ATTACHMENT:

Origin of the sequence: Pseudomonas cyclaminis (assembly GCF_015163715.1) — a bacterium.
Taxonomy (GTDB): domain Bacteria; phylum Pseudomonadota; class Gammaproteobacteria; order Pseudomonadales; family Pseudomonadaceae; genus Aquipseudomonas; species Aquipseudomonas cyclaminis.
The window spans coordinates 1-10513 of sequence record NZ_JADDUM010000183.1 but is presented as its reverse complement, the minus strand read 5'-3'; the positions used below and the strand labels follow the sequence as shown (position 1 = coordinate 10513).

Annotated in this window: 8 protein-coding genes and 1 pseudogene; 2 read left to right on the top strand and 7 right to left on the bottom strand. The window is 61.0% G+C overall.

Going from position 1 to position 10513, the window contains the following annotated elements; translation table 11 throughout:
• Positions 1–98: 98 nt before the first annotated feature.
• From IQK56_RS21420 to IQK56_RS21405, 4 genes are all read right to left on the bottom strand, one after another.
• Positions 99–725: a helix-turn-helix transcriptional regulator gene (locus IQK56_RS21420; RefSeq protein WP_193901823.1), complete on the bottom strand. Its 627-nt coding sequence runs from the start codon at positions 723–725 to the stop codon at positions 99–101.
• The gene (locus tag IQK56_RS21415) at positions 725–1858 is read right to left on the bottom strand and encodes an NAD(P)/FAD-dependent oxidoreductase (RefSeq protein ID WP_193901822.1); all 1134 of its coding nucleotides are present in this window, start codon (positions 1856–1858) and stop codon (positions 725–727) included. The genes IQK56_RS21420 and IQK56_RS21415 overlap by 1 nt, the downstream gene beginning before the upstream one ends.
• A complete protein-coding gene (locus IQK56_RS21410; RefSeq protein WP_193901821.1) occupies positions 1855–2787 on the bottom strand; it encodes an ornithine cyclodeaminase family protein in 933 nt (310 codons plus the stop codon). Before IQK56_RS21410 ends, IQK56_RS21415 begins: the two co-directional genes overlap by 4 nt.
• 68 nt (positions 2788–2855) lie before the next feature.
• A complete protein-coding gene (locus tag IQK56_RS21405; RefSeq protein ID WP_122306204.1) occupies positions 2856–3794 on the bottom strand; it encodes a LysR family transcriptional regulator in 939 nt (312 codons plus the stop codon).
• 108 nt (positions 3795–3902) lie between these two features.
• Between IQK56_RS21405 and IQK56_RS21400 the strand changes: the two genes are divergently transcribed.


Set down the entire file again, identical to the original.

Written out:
Origin of the sequence: Pseudomonas cyclaminis (assembly GCF_015163715.1) — a bacterium.
Taxonomy (GTDB): domain Bacteria; phylum Pseudomonadota; class Gammaproteobacteria; order Pseudomonadales; family Pseudomonadaceae; genus Aquipseudomonas; species Aquipseudomonas cyclaminis.
The window spans coordinates 1-10513 of sequence record NZ_JADDUM010000183.1 but is presented as its reverse complement, the minus strand read 5'-3'; the positions used below and the strand labels follow the sequence as shown (position 1 = coordinate 10513).

Annotated in this window: 8 protein-coding genes and 1 pseudogene; 2 read left to right on the top strand and 7 right to left on the bottom strand. The window is 61.0% G+C overall.

Going from position 1 to position 10513, the window contains the following annotated elements; translation table 11 throughout:
• Positions 1–98: 98 nt before the first annotated feature.
• From IQK56_RS21420 to IQK56_RS21405, 4 genes are all read right to left on the bottom strand, one after another.
• Positions 99–725: a helix-turn-helix transcriptional regulator gene (locus IQK56_RS21420; RefSeq protein WP_193901823.1), complete on the bottom strand. Its 627-nt coding sequence runs from the start codon at positions 723–725 to the stop codon at positions 99–101.
• The gene (locus tag IQK56_RS21415) at positions 725–1858 is read right to left on the bottom strand and encodes an NAD(P)/FAD-dependent oxidoreductase (RefSeq protein ID WP_193901822.1); all 1134 of its coding nucleotides are present in this window, start codon (positions 1856–1858) and stop codon (positions 725–727) included. The genes IQK56_RS21420 and IQK56_RS21415 overlap by 1 nt, the downstream gene beginning before the upstream one ends.
• A complete protein-coding gene (locus IQK56_RS21410; RefSeq protein WP_193901821.1) occupies positions 1855–2787 on the bottom strand; it encodes an ornithine cyclodeaminase family protein in 933 nt (310 codons plus the stop codon). Before IQK56_RS21410 ends, IQK56_RS21415 begins: the two co-directional genes overlap by 4 nt.
• 68 nt (positions 2788–2855) lie before the next feature.
• A complete protein-coding gene (locus tag IQK56_RS21405; RefSeq protein ID WP_122306204.1) occupies positions 2856–3794 on the bottom strand; it encodes a LysR family transcriptional regulator in 939 nt (312 codons plus the stop codon).
• 108 nt (positions 3795–3902) lie between these two features.
• Between IQK56_RS21405 and IQK56_RS21400 the strand changes: the two genes are divergently transcribed.